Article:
I know it's going to be hard to give thanks and be grateful this year at Thanksgiving. There has been so much loss this year, so much stripping away of the good in our lives.
And yet, I want to push myself to do this. There is a strong streak of "glass-half-empty" in our family's psychological make up. Especially prevalent in Ethan and my husband. I can go that way myself, but also have a big kernel of optimism in my heart. And I work to consciously feed it, nurture its growth.
One day I will blossom forth, a full blown optimist, contemplating the half-full glass before me. For now, it's work. Work that I willingly, willfully do because I want to set an example for our children whose eyes are ever upon us, observing, learning how to be. From us. Gulp.
I'm always nattering on to Ethan about how it's not how much you have in life that determines happiness, but how grateful you are for what you have, no matter how large or small that amount is. I do believe this, really I do. Even if it's more in my nature to kvetch than count my blessings. And I so try to remind myself of this, constantly, and especially at this time.
Today, looking toward Thanksgiving I need to find what has held, has grown and thrived, not what has withered up, been washed away. This year my husband and I have each lost a parent; my Father in March, his Mother in October. The Thanksgiving table will be bereft of a whole generation this year, for while my Mother remains, she has begged off celebrating with us.
She is feeling too sad, too worn out to make herself rise to the occasion. And the drive is long, and we are with my husband's family, not her own. And so, though I briefly considered kidnapping her and forcing her to come along, I have decided to let her be. My Mother is not eating alone, she will be with her friends in the assisted living community where she lives. I have been told they make a nice festive meal there.
The table will feel simultaneously lighter and heavier. Absent of old folks, full of sadness. Not full of yet the next generation, my month-old twin grand-nephews. Even though their grandmother is hosting the dinner, it felt too daunting to our niece to travel with such young twins. I understand, remember well those first, heady, exhausting months.
The year Ethan and Jake were born they were older, four months already at their first Thanksgiving, and we only had to pop them in a cab and head crosstown to the Upper East Side. And still, I have no memory of it, am guessing I barely ate, so busy would I have been tending to their every, many needs.
Thinking about glasses, half-empty and half-full, I am reminded of a crystallizing moment when the boys were still quite young, maybe 2, eating dinner side by side in their giant high chairs.
We used to bring simple toys to their tray tables to help us keep them entertained as they dined. I had placed a stack of five cups on Ethan's tray, then lifted one off the top and put it in front of Jake. Even though Ethan had four cups and Jacob only one, even though Ethan had four lovely colorful plastic cups to play with, he could not get over that Jacob had been given one. He would not play with the four cups on his tray, he would only stare at and reach for the one on Jacob's tray. And let me know in no uncertain terms that he. wanted. it. back.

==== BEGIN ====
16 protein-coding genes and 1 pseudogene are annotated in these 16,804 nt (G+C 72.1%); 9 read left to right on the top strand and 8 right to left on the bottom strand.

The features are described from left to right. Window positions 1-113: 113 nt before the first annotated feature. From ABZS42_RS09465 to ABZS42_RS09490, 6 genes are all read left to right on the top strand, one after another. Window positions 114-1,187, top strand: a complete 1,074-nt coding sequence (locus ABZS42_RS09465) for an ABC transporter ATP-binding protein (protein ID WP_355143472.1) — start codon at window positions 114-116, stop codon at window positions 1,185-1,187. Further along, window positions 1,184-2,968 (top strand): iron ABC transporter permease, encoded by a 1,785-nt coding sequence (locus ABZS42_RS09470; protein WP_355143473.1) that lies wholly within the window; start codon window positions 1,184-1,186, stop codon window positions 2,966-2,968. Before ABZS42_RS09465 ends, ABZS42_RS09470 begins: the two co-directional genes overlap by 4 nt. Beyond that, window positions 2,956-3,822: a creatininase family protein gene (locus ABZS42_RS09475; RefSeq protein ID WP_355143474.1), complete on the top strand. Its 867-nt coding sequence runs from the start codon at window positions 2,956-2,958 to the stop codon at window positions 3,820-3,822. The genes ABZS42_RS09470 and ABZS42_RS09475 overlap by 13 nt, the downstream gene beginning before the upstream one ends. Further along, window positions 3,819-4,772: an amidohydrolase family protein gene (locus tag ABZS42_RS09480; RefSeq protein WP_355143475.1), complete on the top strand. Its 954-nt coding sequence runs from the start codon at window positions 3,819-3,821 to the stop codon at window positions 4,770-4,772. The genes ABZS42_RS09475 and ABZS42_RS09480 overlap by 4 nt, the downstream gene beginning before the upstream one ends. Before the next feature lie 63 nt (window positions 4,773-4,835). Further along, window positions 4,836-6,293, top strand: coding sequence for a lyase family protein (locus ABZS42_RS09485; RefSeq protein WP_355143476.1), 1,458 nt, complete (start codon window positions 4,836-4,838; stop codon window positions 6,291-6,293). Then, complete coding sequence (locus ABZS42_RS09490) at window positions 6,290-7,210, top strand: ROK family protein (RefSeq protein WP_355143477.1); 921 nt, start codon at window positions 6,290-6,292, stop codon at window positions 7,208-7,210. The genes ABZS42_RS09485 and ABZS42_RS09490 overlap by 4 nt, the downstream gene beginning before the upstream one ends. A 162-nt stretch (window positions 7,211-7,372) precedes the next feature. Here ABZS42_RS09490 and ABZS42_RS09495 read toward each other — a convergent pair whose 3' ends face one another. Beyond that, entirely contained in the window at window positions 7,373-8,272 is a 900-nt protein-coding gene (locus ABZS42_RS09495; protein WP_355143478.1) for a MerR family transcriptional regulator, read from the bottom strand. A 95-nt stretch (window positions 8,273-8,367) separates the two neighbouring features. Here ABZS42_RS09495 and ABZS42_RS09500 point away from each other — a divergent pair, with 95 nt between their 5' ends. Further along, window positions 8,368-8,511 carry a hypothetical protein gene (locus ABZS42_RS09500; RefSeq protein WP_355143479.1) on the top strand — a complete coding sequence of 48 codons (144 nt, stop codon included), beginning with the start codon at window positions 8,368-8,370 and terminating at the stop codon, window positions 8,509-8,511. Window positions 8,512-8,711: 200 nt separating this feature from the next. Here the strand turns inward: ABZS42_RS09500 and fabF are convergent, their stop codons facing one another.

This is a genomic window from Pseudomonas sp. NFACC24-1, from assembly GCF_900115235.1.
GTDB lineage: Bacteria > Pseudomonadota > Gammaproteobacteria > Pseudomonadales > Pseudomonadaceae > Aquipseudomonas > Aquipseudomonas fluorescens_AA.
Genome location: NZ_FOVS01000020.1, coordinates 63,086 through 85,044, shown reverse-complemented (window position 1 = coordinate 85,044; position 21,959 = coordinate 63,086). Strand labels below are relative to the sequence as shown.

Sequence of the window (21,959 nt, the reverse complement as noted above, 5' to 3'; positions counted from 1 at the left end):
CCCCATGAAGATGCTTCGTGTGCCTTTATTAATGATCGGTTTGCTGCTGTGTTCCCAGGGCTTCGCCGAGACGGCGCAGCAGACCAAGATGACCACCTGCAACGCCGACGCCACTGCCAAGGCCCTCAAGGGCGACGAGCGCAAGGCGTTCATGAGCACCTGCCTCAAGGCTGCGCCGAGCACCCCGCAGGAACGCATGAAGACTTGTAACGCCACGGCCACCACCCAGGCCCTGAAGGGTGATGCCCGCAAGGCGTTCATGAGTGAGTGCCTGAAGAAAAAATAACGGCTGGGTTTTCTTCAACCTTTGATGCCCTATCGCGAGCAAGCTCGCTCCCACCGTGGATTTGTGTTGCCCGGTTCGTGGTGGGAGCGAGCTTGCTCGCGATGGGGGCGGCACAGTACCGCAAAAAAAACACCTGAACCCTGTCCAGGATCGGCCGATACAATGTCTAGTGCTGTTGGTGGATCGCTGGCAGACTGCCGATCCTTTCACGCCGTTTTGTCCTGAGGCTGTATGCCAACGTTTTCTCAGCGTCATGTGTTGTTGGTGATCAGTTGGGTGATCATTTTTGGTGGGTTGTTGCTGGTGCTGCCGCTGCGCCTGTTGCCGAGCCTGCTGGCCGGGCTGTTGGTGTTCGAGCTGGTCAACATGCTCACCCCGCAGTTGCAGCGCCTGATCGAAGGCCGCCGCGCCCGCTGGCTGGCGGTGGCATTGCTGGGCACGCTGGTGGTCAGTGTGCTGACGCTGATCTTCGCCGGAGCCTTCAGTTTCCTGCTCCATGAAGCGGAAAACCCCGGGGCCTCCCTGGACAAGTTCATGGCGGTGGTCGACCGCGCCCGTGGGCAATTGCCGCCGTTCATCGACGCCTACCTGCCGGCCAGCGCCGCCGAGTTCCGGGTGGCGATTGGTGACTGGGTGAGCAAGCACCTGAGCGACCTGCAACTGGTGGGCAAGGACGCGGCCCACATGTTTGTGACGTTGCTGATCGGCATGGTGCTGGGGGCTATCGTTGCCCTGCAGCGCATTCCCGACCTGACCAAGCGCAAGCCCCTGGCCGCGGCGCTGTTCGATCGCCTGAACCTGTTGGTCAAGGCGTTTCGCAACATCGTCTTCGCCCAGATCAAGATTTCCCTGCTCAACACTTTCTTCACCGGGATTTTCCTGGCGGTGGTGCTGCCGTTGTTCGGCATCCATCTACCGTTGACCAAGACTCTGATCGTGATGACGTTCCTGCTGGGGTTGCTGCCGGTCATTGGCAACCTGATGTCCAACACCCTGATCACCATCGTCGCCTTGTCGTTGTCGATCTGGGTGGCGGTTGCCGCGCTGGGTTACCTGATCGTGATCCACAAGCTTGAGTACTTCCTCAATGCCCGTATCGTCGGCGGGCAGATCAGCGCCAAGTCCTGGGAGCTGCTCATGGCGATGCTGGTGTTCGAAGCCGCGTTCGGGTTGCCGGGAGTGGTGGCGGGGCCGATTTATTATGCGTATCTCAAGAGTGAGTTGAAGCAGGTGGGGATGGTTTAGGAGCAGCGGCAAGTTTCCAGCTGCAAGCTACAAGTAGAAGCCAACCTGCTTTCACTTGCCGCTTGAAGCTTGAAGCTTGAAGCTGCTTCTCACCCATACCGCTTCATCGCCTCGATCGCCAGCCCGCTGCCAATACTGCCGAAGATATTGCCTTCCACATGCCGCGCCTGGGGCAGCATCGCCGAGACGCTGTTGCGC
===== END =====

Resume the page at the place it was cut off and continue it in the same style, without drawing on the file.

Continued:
Jacob, on the other hand was blithely unaware of the drama, didn't care that he had a paltry one to his brother's four cups, was deliriously happy playing with his cup while eating his supper.
I looked at my boys and sighed, took a zen snapshot of the moment and realized this was it, I was staring at the distilled essence of their ingrained personalities:
Ethan, always focused on the one thing he didn't have instead of enjoying the multitude of what he did. Jacob, delighted with whatever the world happened to grace him with at the moment.
It immediately called to mind a tarot card, the 5 of cups.
I did not want this moment to define Ethan, but could not deny how clearly he was embodying this archetype that day. This would not be Jacob. He would be playing with those 2 cups like nobody's business. This is something that I wish Jacob could teach Ethan. Although you would not for all the world get Ethan to acknowledge he has anything to possibly learn from his autistic brother.
So this year, for my children's sake, I will try hard to not dwell on the sadness, the loss. We all know that this is the first Thanksgiving without Jim, without Blanche. I will raise a cup of red wine to my father. We will all be holding them in our hearts while we talk, eat, sit together, remember the past and look to the future.
Besides the new babies we have another beginning in our lives. Barbara's son, our nephew Michael married the lovely Rachel this past May. They will be there this afternoon, at his mother's house, a young couple on the start of their journey together. They are the half-full cups at our table, as are our sons.
Today I will look to what connects us. I will hold our sons, Ethan and Jacob, in my arms and my heart. They are my glasses more than half-full, they are full-on, full up and brimming over.
I will ignore the fighting, the whingeing, the every annoyance, and hold to the laughter, the silly, joyful exuberance of their beings. I will not yell or scold. I will play, laugh, celebrate a house full of family, full of life.
And hopefully, if the occasion permits, I will take a commemorative sofa nap, in honor of my father, who could be found after every Thanksgiving meal, gracing the couch with his gently snoring presence.
And then I will get up and once more enter the fray, the messy swirl that is family, that is life.
Update: My mother changed her mind at the eleventh hour and joined us. It was lovely and meaningful to have her with us and I was so glad she agreed to come, other than the hour and fifteen minutes it added to our travel time to pick her up (but well worth it).